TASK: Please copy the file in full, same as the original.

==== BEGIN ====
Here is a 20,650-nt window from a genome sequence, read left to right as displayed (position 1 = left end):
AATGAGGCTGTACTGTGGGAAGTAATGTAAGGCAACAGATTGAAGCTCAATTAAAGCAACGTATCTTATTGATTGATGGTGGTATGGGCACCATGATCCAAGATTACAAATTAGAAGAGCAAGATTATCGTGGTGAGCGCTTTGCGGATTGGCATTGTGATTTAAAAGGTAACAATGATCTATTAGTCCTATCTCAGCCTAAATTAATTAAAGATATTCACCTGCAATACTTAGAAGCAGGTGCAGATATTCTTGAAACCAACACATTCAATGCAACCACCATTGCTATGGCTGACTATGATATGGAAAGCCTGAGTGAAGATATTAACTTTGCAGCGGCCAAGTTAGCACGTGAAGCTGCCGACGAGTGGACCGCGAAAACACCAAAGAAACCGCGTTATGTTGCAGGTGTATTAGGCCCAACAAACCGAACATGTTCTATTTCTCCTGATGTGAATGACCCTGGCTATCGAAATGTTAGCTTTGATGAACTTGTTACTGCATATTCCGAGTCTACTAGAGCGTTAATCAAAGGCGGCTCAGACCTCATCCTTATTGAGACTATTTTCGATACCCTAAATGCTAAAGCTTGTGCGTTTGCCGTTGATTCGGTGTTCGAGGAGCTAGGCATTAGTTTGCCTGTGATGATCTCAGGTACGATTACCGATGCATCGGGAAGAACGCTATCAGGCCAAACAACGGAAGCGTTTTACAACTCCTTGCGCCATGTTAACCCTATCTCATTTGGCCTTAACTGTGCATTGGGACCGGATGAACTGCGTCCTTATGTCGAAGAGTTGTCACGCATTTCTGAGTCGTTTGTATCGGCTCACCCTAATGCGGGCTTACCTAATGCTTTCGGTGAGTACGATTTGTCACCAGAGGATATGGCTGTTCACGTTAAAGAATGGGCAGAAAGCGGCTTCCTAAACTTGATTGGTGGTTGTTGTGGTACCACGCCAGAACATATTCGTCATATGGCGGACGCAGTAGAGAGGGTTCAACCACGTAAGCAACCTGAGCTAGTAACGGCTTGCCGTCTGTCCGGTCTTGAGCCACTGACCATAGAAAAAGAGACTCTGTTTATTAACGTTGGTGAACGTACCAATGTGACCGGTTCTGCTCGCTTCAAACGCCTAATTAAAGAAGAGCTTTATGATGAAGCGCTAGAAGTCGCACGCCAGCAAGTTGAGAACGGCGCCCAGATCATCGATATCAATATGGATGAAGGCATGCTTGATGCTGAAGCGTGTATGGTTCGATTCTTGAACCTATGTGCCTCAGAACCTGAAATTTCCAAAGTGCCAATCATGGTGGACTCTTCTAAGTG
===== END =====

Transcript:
Here is a 20,650-nt window from a genome sequence, read left to right as displayed (position 1 = left end):
AATGAGGCTGTACTGTGGGAAGTAATGTAAGGCAACAGATTGAAGCTCAATTAAAGCAACGTATCTTATTGATTGATGGTGGTATGGGCACCATGATCCAAGATTACAAATTAGAAGAGCAAGATTATCGTGGTGAGCGCTTTGCGGATTGGCATTGTGATTTAAAAGGTAACAATGATCTATTAGTCCTATCTCAGCCTAAATTAATTAAAGATATTCACCTGCAATACTTAGAAGCAGGTGCAGATATTCTTGAAACCAACACATTCAATGCAACCACCATTGCTATGGCTGACTATGATATGGAAAGCCTGAGTGAAGATATTAACTTTGCAGCGGCCAAGTTAGCACGTGAAGCTGCCGACGAGTGGACCGCGAAAACACCAAAGAAACCGCGTTATGTTGCAGGTGTATTAGGCCCAACAAACCGAACATGTTCTATTTCTCCTGATGTGAATGACCCTGGCTATCGAAATGTTAGCTTTGATGAACTTGTTACTGCATATTCCGAGTCTACTAGAGCGTTAATCAAAGGCGGCTCAGACCTCATCCTTATTGAGACTATTTTCGATACCCTAAATGCTAAAGCTTGTGCGTTTGCCGTTGATTCGGTGTTCGAGGAGCTAGGCATTAGTTTGCCTGTGATGATCTCAGGTACGATTACCGATGCATCGGGAAGAACGCTATCAGGCCAAACAACGGAAGCGTTTTACAACTCCTTGCGCCATGTTAACCCTATCTCATTTGGCCTTAACTGTGCATTGGGACCGGATGAACTGCGTCCTTATGTCGAAGAGTTGTCACGCATTTCTGAGTCGTTTGTATCGGCTCACCCTAATGCGGGCTTACCTAATGCTTTCGGTGAGTACGATTTGTCACCAGAGGATATGGCTGTTCACGTTAAAGAATGGGCAGAAAGCGGCTTCCTAAACTTGATTGGTGGTTGTTGTGGTACCACGCCAGAACATATTCGTCATATGGCGGACGCAGTAGAGAGGGTTCAACCACGTAAGCAACCTGAGCTAGTAACGGCTTGCCGTCTGTCCGGTCTTGAGCCACTGACCATAGAAAAAGAGACTCTGTTTATTAACGTTGGTGAACGTACCAATGTGACCGGTTCTGCTCGCTTCAAACGCCTAATTAAAGAAGAGCTTTATGATGAAGCGCTAGAAGTCGCACGCCAGCAAGTTGAGAACGGCGCCCAGATCATCGATATCAATATGGATGAAGGCATGCTTGATGCTGAAGCGTGTATGGTTCGATTCTTGAACCTATGTGCCTCAGAACCTGAAATTTCCAAAGTGCCAATCATGGTGGACTCTTCTAAGTG